HOW WE WORK TOGETHER — Directors from Reid Architecture, Woolgar Hunter and Donaldson & McConnell explain why they opted for a timber-frame solution on a business centre in West Lothian.
The 2,100m2 business incubation centre on the Alba Campus in Livingston, West Lothian was commissioned by economic development agency, Scottish Enterprise Edinburgh and Lothian, to host new and small businesses. Reid Architecture worked with structural engineer Woolgar Hunter and specialist contractor Donaldson & McConnell to design an innovative and sustainable building
that uses timber structurally. Here Gordon McGhie, director at Reid Architecture Glasgow, Craig Milne, regional director at Woolgar Hunter and Neil McConnell, director at Donaldson & McConnell, explain how they achieved a cost-efficient solution and imported products and systems usually associated with the residential and industrial sectors, to an office scheme.
Q: Why did you choose timber?
A: McGhie We looked at different construction methods before designing the building. We wanted a construction approach that would be environmentally friendly and economically ambitious. We ruled out steel because timber was cheaper to use and decided to specify a glulam timber frame.
Q: How did you choose the specialist timber-frame contractor?
A: McGhie We talked with the structural engineer about the cost of bringing beam trusses from Germany but it turned out to be high. They found a local company, Donaldson & McConnell, that could supply the timber-frame and produce an off-site solution.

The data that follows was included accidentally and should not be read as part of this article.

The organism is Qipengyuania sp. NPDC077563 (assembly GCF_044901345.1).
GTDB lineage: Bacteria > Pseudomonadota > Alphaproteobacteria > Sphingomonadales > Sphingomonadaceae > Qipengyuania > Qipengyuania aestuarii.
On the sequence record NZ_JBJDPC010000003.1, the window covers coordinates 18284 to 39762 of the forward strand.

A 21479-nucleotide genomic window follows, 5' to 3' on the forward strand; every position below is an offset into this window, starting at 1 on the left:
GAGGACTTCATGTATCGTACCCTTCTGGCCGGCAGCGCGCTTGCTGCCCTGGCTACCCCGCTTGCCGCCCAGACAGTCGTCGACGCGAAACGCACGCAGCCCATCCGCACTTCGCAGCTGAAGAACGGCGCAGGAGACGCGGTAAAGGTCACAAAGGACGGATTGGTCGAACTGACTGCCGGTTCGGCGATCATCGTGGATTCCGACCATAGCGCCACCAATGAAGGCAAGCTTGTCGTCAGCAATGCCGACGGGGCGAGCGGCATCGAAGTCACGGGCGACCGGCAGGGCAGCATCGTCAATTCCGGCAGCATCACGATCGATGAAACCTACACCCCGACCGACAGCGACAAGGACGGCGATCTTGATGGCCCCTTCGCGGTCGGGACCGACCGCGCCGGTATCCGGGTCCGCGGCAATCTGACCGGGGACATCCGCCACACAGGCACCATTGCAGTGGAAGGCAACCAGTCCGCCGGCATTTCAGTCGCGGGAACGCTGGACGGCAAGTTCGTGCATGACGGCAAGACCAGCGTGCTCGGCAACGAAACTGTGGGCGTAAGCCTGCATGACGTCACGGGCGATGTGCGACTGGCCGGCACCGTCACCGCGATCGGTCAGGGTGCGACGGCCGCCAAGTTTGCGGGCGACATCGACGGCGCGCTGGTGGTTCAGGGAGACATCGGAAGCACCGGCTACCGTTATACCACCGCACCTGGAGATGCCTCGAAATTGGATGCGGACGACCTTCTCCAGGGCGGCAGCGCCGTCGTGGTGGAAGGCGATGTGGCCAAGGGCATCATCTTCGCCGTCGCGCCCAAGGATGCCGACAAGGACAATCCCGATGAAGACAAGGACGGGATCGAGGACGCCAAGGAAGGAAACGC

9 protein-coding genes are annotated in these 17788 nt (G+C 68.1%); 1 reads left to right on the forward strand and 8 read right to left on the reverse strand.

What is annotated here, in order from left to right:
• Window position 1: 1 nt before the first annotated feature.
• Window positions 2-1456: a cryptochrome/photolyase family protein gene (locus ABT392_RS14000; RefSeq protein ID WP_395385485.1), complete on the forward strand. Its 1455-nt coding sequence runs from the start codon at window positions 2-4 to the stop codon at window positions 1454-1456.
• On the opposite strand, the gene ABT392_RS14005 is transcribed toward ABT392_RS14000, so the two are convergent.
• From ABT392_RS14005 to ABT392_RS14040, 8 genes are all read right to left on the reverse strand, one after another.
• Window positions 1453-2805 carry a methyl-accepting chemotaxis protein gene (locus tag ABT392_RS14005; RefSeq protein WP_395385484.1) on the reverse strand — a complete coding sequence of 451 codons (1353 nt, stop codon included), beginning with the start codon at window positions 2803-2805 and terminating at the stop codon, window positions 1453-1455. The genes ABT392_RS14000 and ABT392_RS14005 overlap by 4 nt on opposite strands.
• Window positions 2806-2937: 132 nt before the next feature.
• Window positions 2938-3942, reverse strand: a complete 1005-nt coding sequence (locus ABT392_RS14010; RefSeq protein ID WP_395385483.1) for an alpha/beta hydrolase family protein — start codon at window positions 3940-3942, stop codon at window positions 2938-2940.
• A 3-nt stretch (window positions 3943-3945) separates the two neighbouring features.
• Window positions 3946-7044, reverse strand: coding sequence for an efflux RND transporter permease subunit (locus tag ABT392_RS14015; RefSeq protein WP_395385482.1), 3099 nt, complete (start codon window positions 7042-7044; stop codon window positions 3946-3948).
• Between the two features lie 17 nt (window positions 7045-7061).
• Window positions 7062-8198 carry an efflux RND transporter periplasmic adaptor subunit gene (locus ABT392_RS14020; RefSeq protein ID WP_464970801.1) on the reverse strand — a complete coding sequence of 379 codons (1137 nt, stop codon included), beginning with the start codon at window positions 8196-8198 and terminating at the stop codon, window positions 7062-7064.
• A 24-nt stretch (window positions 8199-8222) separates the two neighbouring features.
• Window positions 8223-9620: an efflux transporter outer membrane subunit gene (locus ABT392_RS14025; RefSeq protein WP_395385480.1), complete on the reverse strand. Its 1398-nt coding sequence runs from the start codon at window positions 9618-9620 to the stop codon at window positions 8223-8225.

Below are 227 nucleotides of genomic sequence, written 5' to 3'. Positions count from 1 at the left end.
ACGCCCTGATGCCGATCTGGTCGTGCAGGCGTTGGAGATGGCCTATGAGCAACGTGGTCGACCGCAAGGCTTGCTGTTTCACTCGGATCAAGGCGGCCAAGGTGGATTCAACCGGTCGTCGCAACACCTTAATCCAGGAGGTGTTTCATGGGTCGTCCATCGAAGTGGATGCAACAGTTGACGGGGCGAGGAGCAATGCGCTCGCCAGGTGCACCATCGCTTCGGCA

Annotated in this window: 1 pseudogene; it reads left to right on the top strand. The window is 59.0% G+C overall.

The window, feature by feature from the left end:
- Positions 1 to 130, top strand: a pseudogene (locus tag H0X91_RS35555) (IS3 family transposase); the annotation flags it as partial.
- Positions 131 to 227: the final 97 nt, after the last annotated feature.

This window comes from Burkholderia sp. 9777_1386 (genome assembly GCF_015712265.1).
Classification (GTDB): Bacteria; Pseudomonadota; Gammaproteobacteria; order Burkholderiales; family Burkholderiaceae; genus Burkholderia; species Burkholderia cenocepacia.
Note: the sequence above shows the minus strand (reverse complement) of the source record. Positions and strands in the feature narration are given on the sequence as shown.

Q: What was the most challenging aspect of the project?
A: Milne The designer and the builder had little experience of building offices with timber-frame. It was the first time we used timber-frame on such a large project.
McConnell For a two-storey office building the structure would generally be in steel. Technically, one of the problems was to ensure the connection with the members could withstand the load.
Q: How was the design developed?
A: Milne We worked closely with the specialist contractor and picked the brains of its design department. We explored ideas on protecting the timber from water at foundation level. We thought concrete wouldn’t be adequate, so used steel underground to protect the timber.
McConnell We had a lot of conversations with the structural engineers when we were preparing the drawings to calculate the budget costs for the contractor and develop the details.
Q: What kind of timber did you specify?
A: Milne On the first floor of the building we used TGI joist technology with plywood sheeting, which is an eco-friendly alternative to concrete planks or poured slab.
Q: Were there any issues with the logistics?
A: McConnell Our factory isn’t far from the site so our vehicles took half an hour to carry the timber. When we worked on the Eden Project in Cornwall, it took up to two days to get to the site.
Q: What was the impact of value engineering on the specification?
A: McConnell There wasn’t any because we had closely calculated the costs with the engineers before going to tender. Developing the project was straightforward because we had an input from the start. The main contractor wanted us to cut our prices. We gave them some discounts but not as much as they’d have liked to. It was a battle royale.
Q: What’s your opinion of the finished result?
A: McGhie We’re really pleased with it. This project proves there is potential for timber frame structures for offices.
McConnell The client must be pleased. We haven’t been sued yet!